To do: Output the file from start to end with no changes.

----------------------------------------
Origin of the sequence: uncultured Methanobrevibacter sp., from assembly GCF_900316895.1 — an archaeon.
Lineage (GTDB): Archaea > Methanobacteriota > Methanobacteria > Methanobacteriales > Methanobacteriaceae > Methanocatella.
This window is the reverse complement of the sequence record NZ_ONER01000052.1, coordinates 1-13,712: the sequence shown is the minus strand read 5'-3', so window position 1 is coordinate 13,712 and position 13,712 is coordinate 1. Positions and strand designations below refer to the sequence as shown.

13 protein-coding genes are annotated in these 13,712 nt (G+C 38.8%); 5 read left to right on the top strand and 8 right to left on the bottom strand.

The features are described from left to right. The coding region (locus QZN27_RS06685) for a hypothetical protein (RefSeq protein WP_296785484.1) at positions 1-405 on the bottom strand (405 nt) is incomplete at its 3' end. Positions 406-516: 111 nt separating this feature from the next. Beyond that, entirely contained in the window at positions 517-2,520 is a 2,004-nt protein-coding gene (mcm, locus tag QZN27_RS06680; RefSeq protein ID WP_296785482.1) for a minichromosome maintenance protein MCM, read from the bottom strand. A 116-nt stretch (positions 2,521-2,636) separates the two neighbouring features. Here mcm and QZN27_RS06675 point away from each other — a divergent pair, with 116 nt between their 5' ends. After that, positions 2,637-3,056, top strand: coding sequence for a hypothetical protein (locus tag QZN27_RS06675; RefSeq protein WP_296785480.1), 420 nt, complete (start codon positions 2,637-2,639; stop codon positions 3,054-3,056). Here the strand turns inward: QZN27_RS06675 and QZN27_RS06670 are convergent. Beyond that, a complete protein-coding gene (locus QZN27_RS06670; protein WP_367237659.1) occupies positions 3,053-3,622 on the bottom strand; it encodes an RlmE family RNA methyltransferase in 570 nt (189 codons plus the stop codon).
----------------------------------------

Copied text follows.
Origin of the sequence: uncultured Methanobrevibacter sp., from assembly GCF_900316895.1 — an archaeon.
Lineage (GTDB): Archaea > Methanobacteriota > Methanobacteria > Methanobacteriales > Methanobacteriaceae > Methanocatella.
This window is the reverse complement of the sequence record NZ_ONER01000052.1, coordinates 1-13,712: the sequence shown is the minus strand read 5'-3', so window position 1 is coordinate 13,712 and position 13,712 is coordinate 1. Positions and strand designations below refer to the sequence as shown.

13 protein-coding genes are annotated in these 13,712 nt (G+C 38.8%); 5 read left to right on the top strand and 8 right to left on the bottom strand.

The features are described from left to right. The coding region (locus QZN27_RS06685) for a hypothetical protein (RefSeq protein WP_296785484.1) at positions 1-405 on the bottom strand (405 nt) is incomplete at its 3' end. Positions 406-516: 111 nt separating this feature from the next. Beyond that, entirely contained in the window at positions 517-2,520 is a 2,004-nt protein-coding gene (mcm, locus tag QZN27_RS06680; RefSeq protein ID WP_296785482.1) for a minichromosome maintenance protein MCM, read from the bottom strand. A 116-nt stretch (positions 2,521-2,636) separates the two neighbouring features. Here mcm and QZN27_RS06675 point away from each other — a divergent pair, with 116 nt between their 5' ends. After that, positions 2,637-3,056, top strand: coding sequence for a hypothetical protein (locus tag QZN27_RS06675; RefSeq protein WP_296785480.1), 420 nt, complete (start codon positions 2,637-2,639; stop codon positions 3,054-3,056). Here the strand turns inward: QZN27_RS06675 and QZN27_RS06670 are convergent. Beyond that, a complete protein-coding gene (locus QZN27_RS06670; protein WP_367237659.1) occupies positions 3,053-3,622 on the bottom strand; it encodes an RlmE family RNA methyltransferase in 570 nt (189 codons plus the stop codon).